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Saccy's Pit (or Horwood's Pit)


The postcard above by Henry Taunt dates from around 1900 and shows the pit that was then named after Saccy Horwood. The cottage on the left of the picture is the present 47/49 Quarry High Street; the large house on the right is 24 Quarry High Street; and the one in the centre is 63 Pitts Road.

The eponymous Saccy Horwood lived in a cottage at one end of this pit. In his youth he had been a morris dancer, but ill-health reduced him to totting for a living, including bringing watercress from Ewelme. Raphael Samuel records that he also caught snakes on the brickfields to sell to the university laboratories, and also acted as a rag-'n'-bone man. He also sold fish, grew potatoes for sale, and caught birds to send to London. He also put on a weekly open-air show in Quarry known as “Saccy in the Tub”. He may have acquired his nickname from habitually carrying a sack on his back.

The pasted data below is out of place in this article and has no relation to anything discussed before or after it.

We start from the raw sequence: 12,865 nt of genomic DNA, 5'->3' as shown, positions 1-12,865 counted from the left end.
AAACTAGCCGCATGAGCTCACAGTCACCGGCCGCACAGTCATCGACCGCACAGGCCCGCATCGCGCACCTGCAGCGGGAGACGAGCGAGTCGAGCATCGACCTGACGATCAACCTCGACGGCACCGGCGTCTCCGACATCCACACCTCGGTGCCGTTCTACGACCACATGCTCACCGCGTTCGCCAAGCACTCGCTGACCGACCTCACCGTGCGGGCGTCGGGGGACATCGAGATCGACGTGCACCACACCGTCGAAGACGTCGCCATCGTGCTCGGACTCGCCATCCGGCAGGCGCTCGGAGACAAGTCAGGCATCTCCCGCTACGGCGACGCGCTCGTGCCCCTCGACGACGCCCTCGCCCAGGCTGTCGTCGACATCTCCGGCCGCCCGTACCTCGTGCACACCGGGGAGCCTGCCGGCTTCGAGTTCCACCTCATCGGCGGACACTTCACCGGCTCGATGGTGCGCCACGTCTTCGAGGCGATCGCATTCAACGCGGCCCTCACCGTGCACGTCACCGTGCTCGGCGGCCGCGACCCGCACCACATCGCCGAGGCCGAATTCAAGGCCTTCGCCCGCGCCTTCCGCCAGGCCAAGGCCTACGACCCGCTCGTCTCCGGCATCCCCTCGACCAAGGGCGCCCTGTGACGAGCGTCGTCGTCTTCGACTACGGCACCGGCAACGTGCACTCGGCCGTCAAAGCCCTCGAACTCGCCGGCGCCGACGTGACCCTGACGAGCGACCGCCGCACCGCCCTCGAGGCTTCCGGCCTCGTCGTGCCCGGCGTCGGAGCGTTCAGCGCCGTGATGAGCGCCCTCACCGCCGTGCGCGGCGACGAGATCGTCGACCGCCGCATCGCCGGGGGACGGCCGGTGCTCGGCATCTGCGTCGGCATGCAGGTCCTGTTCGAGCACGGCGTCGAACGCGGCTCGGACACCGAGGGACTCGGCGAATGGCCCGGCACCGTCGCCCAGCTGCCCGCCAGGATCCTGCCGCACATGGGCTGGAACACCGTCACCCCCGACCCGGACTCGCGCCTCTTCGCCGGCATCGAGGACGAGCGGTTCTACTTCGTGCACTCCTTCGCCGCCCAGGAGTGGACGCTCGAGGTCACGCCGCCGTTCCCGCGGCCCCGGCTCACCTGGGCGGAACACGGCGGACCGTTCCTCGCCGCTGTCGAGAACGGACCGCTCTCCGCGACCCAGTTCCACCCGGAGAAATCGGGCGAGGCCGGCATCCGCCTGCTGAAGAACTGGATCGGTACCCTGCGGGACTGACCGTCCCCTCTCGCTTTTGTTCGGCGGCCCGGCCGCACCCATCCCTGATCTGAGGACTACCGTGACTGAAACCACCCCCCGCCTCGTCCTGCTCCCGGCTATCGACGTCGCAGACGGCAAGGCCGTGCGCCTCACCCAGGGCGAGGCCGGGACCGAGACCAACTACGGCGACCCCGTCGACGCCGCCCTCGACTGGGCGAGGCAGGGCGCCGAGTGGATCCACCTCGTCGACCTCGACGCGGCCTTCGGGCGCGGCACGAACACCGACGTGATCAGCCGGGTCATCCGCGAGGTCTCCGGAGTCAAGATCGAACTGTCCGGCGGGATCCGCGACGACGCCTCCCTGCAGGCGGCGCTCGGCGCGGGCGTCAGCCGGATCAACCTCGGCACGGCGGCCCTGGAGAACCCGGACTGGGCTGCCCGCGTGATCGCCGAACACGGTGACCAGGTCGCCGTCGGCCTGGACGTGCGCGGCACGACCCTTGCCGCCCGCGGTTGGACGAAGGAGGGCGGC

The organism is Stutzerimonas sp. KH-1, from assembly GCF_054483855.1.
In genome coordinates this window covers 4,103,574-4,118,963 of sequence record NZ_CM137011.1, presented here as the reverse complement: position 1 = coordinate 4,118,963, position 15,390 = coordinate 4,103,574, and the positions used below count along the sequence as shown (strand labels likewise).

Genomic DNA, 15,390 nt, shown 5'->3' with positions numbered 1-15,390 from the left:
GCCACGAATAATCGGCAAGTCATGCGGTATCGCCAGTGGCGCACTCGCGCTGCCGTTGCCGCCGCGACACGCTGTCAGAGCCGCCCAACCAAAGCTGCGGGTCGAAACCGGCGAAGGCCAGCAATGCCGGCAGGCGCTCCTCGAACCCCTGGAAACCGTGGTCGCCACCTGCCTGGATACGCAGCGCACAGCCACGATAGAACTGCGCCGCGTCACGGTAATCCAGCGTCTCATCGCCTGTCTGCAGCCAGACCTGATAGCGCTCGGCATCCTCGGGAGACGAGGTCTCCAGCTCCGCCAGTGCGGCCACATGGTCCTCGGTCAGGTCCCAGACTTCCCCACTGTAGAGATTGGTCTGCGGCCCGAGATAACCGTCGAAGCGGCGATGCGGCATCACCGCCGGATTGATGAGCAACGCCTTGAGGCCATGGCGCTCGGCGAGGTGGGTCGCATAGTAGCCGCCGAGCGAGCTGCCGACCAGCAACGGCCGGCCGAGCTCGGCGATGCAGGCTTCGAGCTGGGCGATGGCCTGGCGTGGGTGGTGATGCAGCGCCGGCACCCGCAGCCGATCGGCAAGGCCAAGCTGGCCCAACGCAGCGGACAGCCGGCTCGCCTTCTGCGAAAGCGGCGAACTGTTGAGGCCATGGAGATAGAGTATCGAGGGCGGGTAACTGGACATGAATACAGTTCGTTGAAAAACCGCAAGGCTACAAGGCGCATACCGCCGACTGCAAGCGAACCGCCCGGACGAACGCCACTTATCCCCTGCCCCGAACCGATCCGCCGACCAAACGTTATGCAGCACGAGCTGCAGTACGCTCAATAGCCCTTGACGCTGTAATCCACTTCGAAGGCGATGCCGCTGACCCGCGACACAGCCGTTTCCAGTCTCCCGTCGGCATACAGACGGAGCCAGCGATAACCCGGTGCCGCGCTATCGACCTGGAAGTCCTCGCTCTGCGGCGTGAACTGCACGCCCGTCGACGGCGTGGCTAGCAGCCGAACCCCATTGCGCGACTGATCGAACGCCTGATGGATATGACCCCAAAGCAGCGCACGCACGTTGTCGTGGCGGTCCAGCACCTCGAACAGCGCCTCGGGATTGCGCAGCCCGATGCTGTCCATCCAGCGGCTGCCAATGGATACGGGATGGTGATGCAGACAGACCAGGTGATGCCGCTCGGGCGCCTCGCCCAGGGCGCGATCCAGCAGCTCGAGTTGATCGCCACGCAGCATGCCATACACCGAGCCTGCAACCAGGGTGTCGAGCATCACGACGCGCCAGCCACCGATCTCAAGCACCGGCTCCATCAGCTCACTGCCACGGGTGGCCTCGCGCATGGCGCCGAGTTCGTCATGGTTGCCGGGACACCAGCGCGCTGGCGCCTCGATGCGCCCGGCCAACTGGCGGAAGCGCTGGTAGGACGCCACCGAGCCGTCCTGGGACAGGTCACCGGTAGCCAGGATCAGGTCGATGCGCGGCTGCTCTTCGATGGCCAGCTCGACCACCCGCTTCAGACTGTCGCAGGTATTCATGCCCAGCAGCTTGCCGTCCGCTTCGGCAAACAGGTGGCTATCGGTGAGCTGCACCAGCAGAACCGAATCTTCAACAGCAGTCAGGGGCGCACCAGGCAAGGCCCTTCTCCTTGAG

The engraving below shows an earlier view of what later became known as Saccy Horwood's pit (c.1820), looking in a different direction, with the Chequers Inn behind.

Engraving of a quarry in 1820

Saccy's Pit in 1921

This pit was in the heart of Quarry village and was still being used as a rubbish tip in 1914.

The detail on the left from the 1921 map of Headington Quarry shows Saccy's Pit marked as an old quarry.

Quarry children liked to use this pit as a slide in the early twentieth century, as it was particularly deep

The pit is now filled in and is the site of Beaumont Alley.

Saccy Horwood's Pit in 1906

© Stephanie Jenkins

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